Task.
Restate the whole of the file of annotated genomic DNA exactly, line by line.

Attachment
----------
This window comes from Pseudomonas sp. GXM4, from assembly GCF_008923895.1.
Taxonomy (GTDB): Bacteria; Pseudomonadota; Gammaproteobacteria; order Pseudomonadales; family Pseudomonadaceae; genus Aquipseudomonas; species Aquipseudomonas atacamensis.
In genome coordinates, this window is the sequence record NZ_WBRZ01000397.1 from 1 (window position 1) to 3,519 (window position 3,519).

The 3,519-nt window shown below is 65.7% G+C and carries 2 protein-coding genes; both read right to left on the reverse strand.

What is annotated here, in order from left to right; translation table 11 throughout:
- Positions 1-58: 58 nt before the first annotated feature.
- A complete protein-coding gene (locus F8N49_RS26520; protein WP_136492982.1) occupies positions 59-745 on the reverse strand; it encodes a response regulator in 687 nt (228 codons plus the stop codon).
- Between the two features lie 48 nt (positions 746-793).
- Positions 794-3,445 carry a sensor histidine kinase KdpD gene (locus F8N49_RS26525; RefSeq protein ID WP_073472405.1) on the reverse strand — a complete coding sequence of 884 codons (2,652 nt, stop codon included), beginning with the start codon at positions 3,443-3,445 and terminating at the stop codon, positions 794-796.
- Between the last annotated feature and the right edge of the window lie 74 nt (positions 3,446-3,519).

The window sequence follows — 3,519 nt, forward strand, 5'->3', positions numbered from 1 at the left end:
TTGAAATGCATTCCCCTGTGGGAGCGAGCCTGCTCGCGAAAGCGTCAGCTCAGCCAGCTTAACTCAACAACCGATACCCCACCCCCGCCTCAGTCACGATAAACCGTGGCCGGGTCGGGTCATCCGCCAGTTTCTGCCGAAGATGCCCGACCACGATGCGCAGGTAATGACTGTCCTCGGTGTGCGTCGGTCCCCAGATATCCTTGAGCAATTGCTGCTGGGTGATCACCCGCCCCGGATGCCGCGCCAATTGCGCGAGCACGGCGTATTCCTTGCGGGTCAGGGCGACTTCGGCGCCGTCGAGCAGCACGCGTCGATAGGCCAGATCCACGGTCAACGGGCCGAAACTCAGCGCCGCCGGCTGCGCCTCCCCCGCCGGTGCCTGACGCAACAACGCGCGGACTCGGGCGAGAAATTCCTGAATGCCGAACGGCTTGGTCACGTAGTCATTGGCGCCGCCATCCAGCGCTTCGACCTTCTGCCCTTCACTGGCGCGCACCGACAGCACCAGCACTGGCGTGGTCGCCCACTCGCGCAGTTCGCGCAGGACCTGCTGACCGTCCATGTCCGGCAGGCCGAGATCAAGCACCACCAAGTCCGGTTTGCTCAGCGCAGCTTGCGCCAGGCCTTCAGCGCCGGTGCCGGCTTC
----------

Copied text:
This window comes from Pseudomonas sp. GXM4, from assembly GCF_008923895.1.
Taxonomy (GTDB): Bacteria; Pseudomonadota; Gammaproteobacteria; order Pseudomonadales; family Pseudomonadaceae; genus Aquipseudomonas; species Aquipseudomonas atacamensis.
In genome coordinates, this window is the sequence record NZ_WBRZ01000397.1 from 1 (window position 1) to 3,519 (window position 3,519).

The 3,519-nt window shown below is 65.7% G+C and carries 2 protein-coding genes; both read right to left on the reverse strand.

What is annotated here, in order from left to right; translation table 11 throughout:
- Positions 1-58: 58 nt before the first annotated feature.
- A complete protein-coding gene (locus F8N49_RS26520; protein WP_136492982.1) occupies positions 59-745 on the reverse strand; it encodes a response regulator in 687 nt (228 codons plus the stop codon).
- Between the two features lie 48 nt (positions 746-793).
- Positions 794-3,445 carry a sensor histidine kinase KdpD gene (locus F8N49_RS26525; RefSeq protein ID WP_073472405.1) on the reverse strand — a complete coding sequence of 884 codons (2,652 nt, stop codon included), beginning with the start codon at positions 3,443-3,445 and terminating at the stop codon, positions 794-796.
- Between the last annotated feature and the right edge of the window lie 74 nt (positions 3,446-3,519).

The window sequence follows — 3,519 nt, forward strand, 5'->3', positions numbered from 1 at the left end:
TTGAAATGCATTCCCCTGTGGGAGCGAGCCTGCTCGCGAAAGCGTCAGCTCAGCCAGCTTAACTCAACAACCGATACCCCACCCCCGCCTCAGTCACGATAAACCGTGGCCGGGTCGGGTCATCCGCCAGTTTCTGCCGAAGATGCCCGACCACGATGCGCAGGTAATGACTGTCCTCGGTGTGCGTCGGTCCCCAGATATCCTTGAGCAATTGCTGCTGGGTGATCACCCGCCCCGGATGCCGCGCCAATTGCGCGAGCACGGCGTATTCCTTGCGGGTCAGGGCGACTTCGGCGCCGTCGAGCAGCACGCGTCGATAGGCCAGATCCACGGTCAACGGGCCGAAACTCAGCGCCGCCGGCTGCGCCTCCCCCGCCGGTGCCTGACGCAACAACGCGCGGACTCGGGCGAGAAATTCCTGAATGCCGAACGGCTTGGTCACGTAGTCATTGGCGCCGCCATCCAGCGCTTCGACCTTCTGCCCTTCACTGGCGCGCACCGACAGCACCAGCACTGGCGTGGTCGCCCACTCGCGCAGTTCGCGCAGGACCTGCTGACCGTCCATGTCCGGCAGGCCGAGATCAAGCACCACCAAGTCCGGTTTGCTCAGCGCAGCTTGCGCCAGGCCTTCAGCGCCGGTGCCGGCTTC